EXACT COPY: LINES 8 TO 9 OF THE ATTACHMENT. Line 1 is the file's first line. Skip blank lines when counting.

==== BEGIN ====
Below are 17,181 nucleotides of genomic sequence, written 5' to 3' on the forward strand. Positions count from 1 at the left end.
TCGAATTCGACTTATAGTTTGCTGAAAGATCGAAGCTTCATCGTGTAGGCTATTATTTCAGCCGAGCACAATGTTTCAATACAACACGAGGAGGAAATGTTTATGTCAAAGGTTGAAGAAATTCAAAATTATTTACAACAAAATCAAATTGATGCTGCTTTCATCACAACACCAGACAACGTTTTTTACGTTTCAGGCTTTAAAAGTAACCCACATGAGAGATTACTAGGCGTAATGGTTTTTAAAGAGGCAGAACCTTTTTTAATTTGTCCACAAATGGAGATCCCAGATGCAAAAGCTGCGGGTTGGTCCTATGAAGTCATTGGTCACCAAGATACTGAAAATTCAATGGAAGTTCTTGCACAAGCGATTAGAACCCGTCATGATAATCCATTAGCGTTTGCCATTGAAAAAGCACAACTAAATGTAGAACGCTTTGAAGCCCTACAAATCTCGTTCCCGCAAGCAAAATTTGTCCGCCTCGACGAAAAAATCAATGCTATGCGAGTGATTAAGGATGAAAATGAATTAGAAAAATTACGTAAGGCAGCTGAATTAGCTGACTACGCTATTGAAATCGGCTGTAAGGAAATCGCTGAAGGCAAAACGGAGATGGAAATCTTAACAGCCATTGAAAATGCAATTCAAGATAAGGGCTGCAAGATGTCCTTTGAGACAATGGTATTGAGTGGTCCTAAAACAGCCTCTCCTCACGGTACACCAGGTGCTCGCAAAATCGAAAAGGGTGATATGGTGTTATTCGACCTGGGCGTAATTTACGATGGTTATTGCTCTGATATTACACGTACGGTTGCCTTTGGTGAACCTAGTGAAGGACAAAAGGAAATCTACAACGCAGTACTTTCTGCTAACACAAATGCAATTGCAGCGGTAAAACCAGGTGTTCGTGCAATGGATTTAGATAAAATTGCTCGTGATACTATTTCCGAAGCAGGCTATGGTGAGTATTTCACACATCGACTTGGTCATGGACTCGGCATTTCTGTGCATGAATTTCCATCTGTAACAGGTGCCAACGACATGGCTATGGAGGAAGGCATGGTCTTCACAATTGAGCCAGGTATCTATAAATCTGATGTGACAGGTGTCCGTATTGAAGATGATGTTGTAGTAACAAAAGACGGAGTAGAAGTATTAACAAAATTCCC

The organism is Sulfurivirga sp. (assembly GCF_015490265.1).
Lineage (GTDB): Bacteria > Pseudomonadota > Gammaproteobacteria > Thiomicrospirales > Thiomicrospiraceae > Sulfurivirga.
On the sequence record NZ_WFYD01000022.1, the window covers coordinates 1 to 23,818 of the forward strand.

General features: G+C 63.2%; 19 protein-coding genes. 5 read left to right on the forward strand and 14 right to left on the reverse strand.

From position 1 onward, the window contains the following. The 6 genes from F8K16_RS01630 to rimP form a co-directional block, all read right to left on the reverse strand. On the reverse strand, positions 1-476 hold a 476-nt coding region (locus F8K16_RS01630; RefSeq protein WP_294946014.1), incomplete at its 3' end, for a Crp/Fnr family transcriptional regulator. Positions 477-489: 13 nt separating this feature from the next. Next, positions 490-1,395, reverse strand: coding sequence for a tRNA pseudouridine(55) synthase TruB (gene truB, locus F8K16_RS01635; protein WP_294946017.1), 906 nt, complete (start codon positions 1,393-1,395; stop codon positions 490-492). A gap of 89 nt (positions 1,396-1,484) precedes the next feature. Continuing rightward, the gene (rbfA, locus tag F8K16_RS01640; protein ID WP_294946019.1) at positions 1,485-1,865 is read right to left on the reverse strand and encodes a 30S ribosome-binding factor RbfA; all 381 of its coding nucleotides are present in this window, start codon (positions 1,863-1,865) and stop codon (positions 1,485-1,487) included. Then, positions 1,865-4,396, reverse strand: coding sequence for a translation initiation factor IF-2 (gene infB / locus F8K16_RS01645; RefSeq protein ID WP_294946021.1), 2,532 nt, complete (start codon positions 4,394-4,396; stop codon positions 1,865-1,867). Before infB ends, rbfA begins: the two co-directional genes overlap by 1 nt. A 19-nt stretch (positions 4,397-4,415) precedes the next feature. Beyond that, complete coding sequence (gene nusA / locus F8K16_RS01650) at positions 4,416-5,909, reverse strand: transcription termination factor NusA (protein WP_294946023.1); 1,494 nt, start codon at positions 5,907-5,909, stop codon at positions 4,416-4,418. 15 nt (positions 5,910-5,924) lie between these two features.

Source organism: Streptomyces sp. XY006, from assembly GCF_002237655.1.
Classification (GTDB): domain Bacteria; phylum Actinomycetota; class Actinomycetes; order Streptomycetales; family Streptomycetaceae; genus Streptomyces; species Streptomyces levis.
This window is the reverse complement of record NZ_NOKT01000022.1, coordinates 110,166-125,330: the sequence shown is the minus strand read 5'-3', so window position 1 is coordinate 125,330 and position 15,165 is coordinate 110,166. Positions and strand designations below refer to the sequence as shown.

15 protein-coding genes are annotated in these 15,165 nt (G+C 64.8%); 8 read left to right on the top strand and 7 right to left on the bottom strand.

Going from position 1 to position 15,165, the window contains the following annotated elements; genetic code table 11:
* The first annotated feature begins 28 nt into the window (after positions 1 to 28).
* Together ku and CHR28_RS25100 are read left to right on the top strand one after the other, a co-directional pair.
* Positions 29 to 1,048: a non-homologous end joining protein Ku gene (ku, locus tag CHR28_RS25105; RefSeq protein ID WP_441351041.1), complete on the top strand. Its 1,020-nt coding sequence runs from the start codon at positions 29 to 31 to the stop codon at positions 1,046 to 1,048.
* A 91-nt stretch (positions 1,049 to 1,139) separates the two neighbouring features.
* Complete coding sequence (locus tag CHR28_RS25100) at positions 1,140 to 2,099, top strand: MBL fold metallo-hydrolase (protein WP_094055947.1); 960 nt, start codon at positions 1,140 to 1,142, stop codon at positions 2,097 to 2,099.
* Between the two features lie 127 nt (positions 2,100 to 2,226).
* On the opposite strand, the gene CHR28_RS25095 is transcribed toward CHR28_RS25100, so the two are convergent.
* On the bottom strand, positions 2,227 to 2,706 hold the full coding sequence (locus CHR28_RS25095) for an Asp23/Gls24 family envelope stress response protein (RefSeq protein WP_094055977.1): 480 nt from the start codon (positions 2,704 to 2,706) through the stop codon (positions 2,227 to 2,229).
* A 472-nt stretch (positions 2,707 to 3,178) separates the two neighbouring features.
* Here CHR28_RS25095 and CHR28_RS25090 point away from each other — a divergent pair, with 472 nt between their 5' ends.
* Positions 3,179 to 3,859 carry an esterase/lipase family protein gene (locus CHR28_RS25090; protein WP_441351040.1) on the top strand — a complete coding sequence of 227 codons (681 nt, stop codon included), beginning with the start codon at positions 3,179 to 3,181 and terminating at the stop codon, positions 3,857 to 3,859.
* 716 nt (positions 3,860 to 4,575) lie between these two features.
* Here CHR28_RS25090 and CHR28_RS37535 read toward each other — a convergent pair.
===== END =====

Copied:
Source organism: Streptomyces sp. XY006, from assembly GCF_002237655.1.
Classification (GTDB): domain Bacteria; phylum Actinomycetota; class Actinomycetes; order Streptomycetales; family Streptomycetaceae; genus Streptomyces; species Streptomyces levis.